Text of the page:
Not only did the career portal reflect that new brand voice, but the strategy became more deliberate and mobile-focused. “Instead of having like 2000- or 3000-word resources, it was like, ‘Let’s do what’s scalable from a phone,’” Redmond says. “What’s going to be something that someone can do for just a few minutes and feel that they left with a nugget that was valuable?
“Our members have heavy workloads; they don’t have time to always read a treatise, so it was really about thinking what does somebody need to know in this moment, based on the certain experience that they’re having. How can they feel more comfortable and confident in their newness?”
Listen, survey. At that point, staff listened. Surveys were conducted and focus groups brought in to talk about the skills members needed. ASHA also discovered the value of sponsored content marketing packages, where “inside information” and “behind-the-scenes insights” could be conveyed to “help candidates stand out in their jobs and offices… from the people actually doing the hiring.”
And that meant revenue. It was a win-win situation. “We can give tips and resources, but [it’s better to] go to the horse’s mouth and ask, ‘What are you really looking for?’” Redmond said. “We know what the job posting says, but when you’re in that interview, what are those things that are going to really make a candidate stand out?”
Connect on Instagram and add sponsors. That’s where Career Portal Live came in with Redmond interviewing members to talk about career advancement or mentoring. Now they’ve invited sponsors to talk about issues like salary negotiation. “For us it was a matter of going to the sponsors and saying, ‘Our members have this need. How can we partner with you to fill that need and get you some exposure in the process?’” Redmond says. “Because right now, with not being able to do a lot of in-person stuff, people are looking for thought leadership opportunities. So if you can make it really impactful [and something that] members can enjoy, [sponsors will] get their return investment.”
Think of sponsors as partners. Redmond has worked with the sales team to develop a sponsor strategy that’s more of a partnership. “For recruitment advertising sales, that’s meant a lot of time nurturing those relationships,” she says. “We know that they have different needs and want more exposure and engagement. Our student organization has done networking events where the sponsor could come and present about what’s happening in the industry”—again, giving that inside view.
Later on, Redmond tells a story about a student she met two years ago at one of those events. “He came in and said, ‘I really don’t need this, I’m pretty well connected.’ And I said, ‘Well, let’s talk about LinkedIn,’ and he was like, ‘Okay.’ Turns out the advice—posting articles he wrote—turned some heads. He’s now on faculty, running a clinic and doing early childhood hearing screenings for one of the major hospitals in Utah. “I didn’t think that was going to be possible,” he told her.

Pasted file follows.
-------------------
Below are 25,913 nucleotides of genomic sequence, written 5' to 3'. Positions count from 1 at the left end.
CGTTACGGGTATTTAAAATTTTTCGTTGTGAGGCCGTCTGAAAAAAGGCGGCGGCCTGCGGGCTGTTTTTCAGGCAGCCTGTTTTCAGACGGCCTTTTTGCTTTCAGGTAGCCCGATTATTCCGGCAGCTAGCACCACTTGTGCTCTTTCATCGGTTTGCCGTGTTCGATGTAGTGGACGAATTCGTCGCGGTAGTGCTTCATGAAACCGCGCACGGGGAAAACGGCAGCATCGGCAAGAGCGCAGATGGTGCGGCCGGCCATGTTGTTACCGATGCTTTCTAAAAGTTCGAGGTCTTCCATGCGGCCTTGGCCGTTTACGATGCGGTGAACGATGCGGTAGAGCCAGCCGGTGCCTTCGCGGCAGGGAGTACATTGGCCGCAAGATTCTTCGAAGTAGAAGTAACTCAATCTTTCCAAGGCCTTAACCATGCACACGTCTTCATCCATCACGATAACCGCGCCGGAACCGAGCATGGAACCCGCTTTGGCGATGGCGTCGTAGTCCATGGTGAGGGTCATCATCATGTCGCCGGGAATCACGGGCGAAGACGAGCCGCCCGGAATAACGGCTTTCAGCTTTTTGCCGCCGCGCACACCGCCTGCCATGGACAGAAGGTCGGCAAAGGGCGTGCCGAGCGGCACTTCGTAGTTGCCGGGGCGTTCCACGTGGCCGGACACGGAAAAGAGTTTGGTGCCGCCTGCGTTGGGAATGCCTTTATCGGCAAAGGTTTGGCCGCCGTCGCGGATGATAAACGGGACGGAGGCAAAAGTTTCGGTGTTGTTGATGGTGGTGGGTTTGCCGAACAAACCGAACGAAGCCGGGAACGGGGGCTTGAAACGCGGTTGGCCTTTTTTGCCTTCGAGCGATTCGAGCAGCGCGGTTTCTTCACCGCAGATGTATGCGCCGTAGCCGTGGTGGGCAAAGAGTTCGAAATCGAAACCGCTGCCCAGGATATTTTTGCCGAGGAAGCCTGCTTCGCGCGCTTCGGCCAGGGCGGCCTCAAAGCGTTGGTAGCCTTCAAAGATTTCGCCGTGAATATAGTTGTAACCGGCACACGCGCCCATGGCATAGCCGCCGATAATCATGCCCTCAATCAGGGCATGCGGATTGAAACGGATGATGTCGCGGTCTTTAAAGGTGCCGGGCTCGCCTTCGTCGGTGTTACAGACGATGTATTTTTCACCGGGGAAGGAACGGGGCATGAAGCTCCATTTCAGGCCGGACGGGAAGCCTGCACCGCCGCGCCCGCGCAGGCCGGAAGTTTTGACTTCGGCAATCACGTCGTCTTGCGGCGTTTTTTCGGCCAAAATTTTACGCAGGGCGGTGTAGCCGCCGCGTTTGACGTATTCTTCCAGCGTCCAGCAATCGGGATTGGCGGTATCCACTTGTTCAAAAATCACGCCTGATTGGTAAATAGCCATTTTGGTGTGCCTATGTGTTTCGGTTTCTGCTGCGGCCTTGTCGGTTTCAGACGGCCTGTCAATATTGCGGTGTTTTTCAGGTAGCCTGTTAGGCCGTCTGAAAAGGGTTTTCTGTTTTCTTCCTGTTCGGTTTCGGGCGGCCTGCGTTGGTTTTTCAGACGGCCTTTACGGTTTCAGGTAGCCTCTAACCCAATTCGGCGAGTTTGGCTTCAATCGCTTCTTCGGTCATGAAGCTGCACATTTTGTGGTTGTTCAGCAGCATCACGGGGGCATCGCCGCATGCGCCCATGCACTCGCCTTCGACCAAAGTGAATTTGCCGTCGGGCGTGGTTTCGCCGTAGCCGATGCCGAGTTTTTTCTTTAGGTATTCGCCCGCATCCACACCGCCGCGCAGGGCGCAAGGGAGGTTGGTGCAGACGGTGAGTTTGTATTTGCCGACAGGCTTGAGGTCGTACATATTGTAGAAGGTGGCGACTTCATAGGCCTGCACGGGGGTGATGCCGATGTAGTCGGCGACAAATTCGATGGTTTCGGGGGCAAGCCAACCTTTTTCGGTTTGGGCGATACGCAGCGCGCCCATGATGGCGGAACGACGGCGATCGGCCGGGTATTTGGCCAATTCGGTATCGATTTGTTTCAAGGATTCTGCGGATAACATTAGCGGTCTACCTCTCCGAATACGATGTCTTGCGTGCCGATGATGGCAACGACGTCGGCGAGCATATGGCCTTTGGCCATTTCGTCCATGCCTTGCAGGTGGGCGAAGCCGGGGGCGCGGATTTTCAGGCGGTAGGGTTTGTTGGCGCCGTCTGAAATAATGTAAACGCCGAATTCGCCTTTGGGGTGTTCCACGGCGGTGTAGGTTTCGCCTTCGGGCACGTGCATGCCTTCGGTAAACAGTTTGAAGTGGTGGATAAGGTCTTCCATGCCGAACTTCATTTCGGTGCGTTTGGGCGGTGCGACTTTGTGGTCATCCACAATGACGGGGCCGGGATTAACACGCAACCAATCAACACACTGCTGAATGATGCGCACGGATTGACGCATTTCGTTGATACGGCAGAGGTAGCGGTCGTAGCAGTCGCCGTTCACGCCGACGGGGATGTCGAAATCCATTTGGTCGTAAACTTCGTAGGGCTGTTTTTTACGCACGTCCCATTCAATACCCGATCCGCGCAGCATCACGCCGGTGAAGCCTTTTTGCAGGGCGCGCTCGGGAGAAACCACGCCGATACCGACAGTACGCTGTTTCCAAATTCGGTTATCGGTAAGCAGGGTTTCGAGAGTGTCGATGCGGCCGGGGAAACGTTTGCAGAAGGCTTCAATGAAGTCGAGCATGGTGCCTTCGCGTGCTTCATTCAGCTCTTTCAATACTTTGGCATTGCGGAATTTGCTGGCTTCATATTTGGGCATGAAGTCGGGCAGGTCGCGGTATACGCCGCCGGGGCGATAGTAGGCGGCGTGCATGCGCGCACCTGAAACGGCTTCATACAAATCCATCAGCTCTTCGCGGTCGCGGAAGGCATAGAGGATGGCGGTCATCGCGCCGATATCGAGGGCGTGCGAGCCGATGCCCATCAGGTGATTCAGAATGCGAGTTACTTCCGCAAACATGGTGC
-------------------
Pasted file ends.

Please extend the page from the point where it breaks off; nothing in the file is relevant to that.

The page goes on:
“An organization may have a hard time hiring because, for us, it’s a lot of rural clinics, and if they’re able to get a voice and share the benefits of working there, they can get really good candidates,” Redmond says proudly. “So it’s really helpful once everyone gets to the table and shares those insights and those dialogues and they turn into opportunity.
“And if you can get [students] engaged and feeling really tied to a community that supports them, they’re going to be around forever.”
A B2B Aspect
Redmond’s role has remained in the marketing and sales team. “So everything organically has that duality of understanding that there has to be a B2B aspect or a vendor aspect, whatever we’re doing on the B2C side,” she says. “So it’s really about finding those opportunities to add value. Once you know what the pain points are or where there are gaps or need on either side, that’s when you can get anything.
“I think about little ways to bridge that gap and start with dialogue between the job seekers and employers so that’s where we either issue new content or have an event or we’ve done some things like social media stories or reached out to the podcasts,” Redmond adds.
After trial and error, Instagram, not the more expected Facebook, has become the go-to for the career portal. “When you’re going the route of career development content you have to know where the places are that they’re really making their decisions about their career stuff vs. just consuming content. So you can’t treat every channel the same.”
Again, she says, a key is to listen and not always join the conversation. “Just being in the space and observing what’s happening can be really helpful to keep your content grounded. Sometimes we can get very internalized and work with our head down.”
It’s really about thinking through all the touch points and all the areas that people may be engaging that could be an opportunity to get in front of them. Sponsors now come to them on a “pretty regular basis. The other thing is that we’re always being innovative,” Redmond says. “What new ways of presenting content are out there? Let’s see if this is of interest to the members.”
And that’s what it comes down to—member value. “How do they just navigate the space as an individual—that was where we had to make our pivot because we were getting beat all over the place by big-box job boards,” Redmond says. “We knew we had to do this better because they can be nimble and focused and we’re doing so much stuff. We [knew] that if we didn’t really focus on it and figure it out, it would take us years to catch up.”